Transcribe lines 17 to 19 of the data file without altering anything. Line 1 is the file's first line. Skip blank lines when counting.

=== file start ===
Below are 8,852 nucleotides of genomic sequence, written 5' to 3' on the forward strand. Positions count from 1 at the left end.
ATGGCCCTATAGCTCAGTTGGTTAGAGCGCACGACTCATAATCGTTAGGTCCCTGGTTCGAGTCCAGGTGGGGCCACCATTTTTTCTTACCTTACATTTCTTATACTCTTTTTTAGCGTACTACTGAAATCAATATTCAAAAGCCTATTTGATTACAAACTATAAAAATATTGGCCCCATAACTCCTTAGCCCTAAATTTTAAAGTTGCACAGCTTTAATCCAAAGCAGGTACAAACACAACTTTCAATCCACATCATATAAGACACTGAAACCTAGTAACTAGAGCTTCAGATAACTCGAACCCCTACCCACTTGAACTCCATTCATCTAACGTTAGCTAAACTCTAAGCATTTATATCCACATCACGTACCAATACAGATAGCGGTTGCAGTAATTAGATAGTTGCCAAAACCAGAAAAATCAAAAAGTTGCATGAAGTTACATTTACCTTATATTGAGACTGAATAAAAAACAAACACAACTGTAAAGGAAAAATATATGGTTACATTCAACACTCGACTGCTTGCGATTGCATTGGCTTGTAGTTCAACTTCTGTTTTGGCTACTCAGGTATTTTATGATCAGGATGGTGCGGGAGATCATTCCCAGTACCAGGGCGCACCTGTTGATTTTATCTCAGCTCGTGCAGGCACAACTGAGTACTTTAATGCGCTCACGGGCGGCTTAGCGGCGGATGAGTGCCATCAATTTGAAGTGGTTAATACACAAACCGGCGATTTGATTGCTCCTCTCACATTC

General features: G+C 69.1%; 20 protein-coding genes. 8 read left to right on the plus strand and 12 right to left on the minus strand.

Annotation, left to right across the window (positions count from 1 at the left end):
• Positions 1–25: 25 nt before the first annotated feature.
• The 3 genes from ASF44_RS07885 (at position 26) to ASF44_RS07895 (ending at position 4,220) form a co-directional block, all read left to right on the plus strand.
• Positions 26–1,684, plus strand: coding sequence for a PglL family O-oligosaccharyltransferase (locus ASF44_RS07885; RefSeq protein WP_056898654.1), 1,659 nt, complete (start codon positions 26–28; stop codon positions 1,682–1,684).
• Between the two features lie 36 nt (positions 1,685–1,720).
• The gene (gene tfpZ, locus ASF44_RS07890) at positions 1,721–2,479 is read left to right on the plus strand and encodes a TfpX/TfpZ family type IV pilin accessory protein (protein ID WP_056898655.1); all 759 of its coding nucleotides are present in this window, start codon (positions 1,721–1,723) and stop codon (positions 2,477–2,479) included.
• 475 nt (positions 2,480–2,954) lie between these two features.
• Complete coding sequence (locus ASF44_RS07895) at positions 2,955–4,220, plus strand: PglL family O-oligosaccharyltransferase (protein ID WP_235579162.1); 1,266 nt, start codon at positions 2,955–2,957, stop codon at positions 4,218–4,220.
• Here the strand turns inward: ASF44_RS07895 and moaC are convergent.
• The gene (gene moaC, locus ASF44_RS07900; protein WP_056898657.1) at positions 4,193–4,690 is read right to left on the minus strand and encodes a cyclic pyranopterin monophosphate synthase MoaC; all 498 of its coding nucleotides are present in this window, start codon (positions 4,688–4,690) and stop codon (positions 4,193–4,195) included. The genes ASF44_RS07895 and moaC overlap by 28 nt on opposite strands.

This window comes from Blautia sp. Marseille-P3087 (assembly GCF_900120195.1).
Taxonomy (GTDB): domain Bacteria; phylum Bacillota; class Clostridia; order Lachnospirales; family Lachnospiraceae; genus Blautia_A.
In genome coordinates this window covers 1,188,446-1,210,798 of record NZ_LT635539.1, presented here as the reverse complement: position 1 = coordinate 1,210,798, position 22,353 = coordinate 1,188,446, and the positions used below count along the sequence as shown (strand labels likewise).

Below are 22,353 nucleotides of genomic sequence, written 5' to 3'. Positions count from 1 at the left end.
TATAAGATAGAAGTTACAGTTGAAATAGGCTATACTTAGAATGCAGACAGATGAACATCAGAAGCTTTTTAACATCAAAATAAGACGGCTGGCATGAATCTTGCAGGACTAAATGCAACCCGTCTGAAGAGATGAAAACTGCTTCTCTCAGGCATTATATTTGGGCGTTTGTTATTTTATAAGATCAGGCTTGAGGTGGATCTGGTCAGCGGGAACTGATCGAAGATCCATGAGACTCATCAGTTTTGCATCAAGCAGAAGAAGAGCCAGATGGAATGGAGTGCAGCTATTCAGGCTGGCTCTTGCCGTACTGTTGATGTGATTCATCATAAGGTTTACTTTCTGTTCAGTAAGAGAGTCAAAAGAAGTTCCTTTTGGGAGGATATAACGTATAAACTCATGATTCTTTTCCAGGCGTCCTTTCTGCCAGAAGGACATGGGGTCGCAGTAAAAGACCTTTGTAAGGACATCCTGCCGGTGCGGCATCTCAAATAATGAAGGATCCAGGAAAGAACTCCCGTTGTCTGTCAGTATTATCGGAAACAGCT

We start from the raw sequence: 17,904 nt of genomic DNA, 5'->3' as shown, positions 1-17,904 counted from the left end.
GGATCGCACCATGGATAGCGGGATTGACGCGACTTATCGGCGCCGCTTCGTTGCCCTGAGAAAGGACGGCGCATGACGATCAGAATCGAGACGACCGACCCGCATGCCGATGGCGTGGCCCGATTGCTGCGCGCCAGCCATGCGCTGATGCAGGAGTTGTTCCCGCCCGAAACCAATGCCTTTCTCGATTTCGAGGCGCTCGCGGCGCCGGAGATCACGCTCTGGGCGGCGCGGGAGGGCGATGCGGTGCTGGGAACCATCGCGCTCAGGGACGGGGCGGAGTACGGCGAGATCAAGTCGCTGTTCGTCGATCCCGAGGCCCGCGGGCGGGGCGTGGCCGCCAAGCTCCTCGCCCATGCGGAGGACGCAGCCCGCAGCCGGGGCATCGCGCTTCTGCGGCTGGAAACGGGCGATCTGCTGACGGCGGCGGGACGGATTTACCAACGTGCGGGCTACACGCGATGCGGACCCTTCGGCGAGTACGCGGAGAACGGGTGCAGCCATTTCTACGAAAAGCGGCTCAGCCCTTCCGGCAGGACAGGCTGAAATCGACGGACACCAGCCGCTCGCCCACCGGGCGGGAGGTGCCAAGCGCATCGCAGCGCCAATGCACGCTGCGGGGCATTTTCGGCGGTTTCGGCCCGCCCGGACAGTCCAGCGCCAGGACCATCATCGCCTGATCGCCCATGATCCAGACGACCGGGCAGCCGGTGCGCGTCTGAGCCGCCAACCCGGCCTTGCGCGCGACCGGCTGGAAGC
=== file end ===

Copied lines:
Below are 22,353 nucleotides of genomic sequence, written 5' to 3'. Positions count from 1 at the left end.
TATAAGATAGAAGTTACAGTTGAAATAGGCTATACTTAGAATGCAGACAGATGAACATCAGAAGCTTTTTAACATCAAAATAAGACGGCTGGCATGAATCTTGCAGGACTAAATGCAACCCGTCTGAAGAGATGAAAACTGCTTCTCTCAGGCATTATATTTGGGCGTTTGTTATTTTATAAGATCAGGCTTGAGGTGGATCTGGTCAGCGGGAACTGATCGAAGATCCATGAGACTCATCAGTTTTGCATCAAGCAGAAGAAGAGCCAGATGGAATGGAGTGCAGCTATTCAGGCTGGCTCTTGCCGTACTGTTGATGTGATTCATCATAAGGTTTACTTTCTGTTCAGTAAGAGAGTCAAAAGAAGTTCCTTTTGGGAGGATATAACGTATAAACTCATGATTCTTTTCCAGGCGTCCTTTCTGCCAGAAGGACATGGGGTCGCAGTAAAAGACCTTTGTAAGGACATCCTGCCGGTGCGGCATCTCAAATAATGAAGGATCCAGGAAAGAACTCCCGTTGTCTGTCAGTATTATCGGAAACAGCT

We start from the raw sequence: 17,904 nt of genomic DNA, 5'->3' as shown, positions 1-17,904 counted from the left end.